With the Decriminalize Nature movement happening in Ann Arbor and other cities around the country and the birth of psychedelic research centers at major universities like Johns Hopkins and UC Berkeley, it seems as if the United States is entering a new wave — what some are calling the psychedelic renaissance.
While both new research and ancient wisdom continue to point to the healing potential of entheogenic medicines for mental and physical ailments, the question remains: To what extent are psychedelics just assimilation of old medicine? If we are to create a healthy and sustainable relationship with these substances in years to come, we must not turn a blind eye to their history, both dark and light.
When colonization of the Americas began in 1492, so did the commodification of plants like tobacco, cacao and coca by moneyed interests. Once regarded and used as sacred medicines, these substances were at first feared, then eventually watered down, processed and commodified for European markets, losing their cultural and medicinal value in the process. While it may be true that cigarettes, chocolate and cocaine are addictive, it should be recognized that their plant derivatives, as they were used before colonization, were not.
As the tobacco, chocolate and cocaine trade have since blossomed into multibillion-dollar industries, so have societal illnesses of addiction and incarceration; from the dire health consequences of cigarette use, to the chocolate industry’s reliance on child labor, to the drug war’s brutal impact on Colombia, the way in which U.S. citizens consume these substances today is both dangerous and counterproductive.
While the U.S.’s solution to addiction has largely been to enforce stricter drug laws, it is clear now that this policy is not only ineffective but also dangerous, costly and racist.
Since the 1960s, politicians have argued that stricter drug laws are the solution. Yet a top adviser for the Nixon administration even admitted that the war on drugs began as a political tactic against antiwar leftists and Black people. Indeed, drug laws have been enforced more harshly for Black and Latinx communities than for white communities. Today, people of color, despite equal rates of use, are 13.4 times more likely to be imprisoned than white people due largely to current drug laws; additionally, the number of Black men in prison today (792,000) equals the number of enslaved men in 1820. The war on drugs itself has even been referred to by the American Civil Liberties Union and others as “The New Jim Crow.”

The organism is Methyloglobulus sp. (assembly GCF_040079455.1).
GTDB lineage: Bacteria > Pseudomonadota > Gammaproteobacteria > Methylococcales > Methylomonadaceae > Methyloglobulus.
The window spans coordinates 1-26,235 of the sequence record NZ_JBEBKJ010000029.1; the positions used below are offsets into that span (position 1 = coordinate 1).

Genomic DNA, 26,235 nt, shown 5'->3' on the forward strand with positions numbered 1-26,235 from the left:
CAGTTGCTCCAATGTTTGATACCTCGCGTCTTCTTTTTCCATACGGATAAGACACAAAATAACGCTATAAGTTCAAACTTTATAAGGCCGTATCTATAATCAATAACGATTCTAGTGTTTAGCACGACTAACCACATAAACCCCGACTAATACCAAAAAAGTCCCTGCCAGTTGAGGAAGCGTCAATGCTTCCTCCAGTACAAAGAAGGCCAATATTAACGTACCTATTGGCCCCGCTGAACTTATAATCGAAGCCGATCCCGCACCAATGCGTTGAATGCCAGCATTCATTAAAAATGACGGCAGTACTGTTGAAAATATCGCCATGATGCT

Despite its disproportionate and harmful impact on communities of color, the war on drugs has been a failure as far as addiction rates go. Of the nearly 21 million U.S. citizens living with at least one addiction today, 9 in 10 will not receive treatment. Of the people who are able to afford and complete rehab programs, only about 30% will have success in treating their addiction.
Given this low access and quality of treatment, U.S. citizens are being increasingly drawn outside of the country in search of other options. In the realm of psychedelics, one of the most notable options is Ibogaine therapy, which, though originally used as an ancient and sacred medicine in West Africa, has emerged as a glimmer of hope for its potentially risky, often unregulated, yet powerful use in treating serious addictions to substances like heroin and opium. On one hand, success stories boast of its compelling ability to address the root causes of addiction through a psychedelic journey inside one’s self. On the other, evidence is still largely anecdotal; a deeper look into success rates reveals that relapse still poses a challenge to long-term recovery.
In this light, while our new cultural awareness of psychedelics may represent hope, our attitudes also point to a long history of colonization. Had the sacredness of these medicines been considered at the beginning of the colonization era, perhaps the harmful commodification and addiction patterns we see today could have been avoided. Additionally, as we proceed with the new science of psychedelics, we must also recognize that these new discoveries are in many ways rediscoveries of ancient medicines which have long been sacred to indigenous communities.
In the meantime, as we continue to explore potential treatments like Ibogaine for addiction, it is worth looking into a deeper understanding of how traditional use could improve not only the efficacy of treatment but also our relationships with the people who have used these medicines for thousands of years.
As we move forward, we should keep in mind that if we do not acknowledge our past and act differently, we may only be bandaging wounds that require much deeper healing.
Lily Cesario can be reached at firstname.lastname@example.org.
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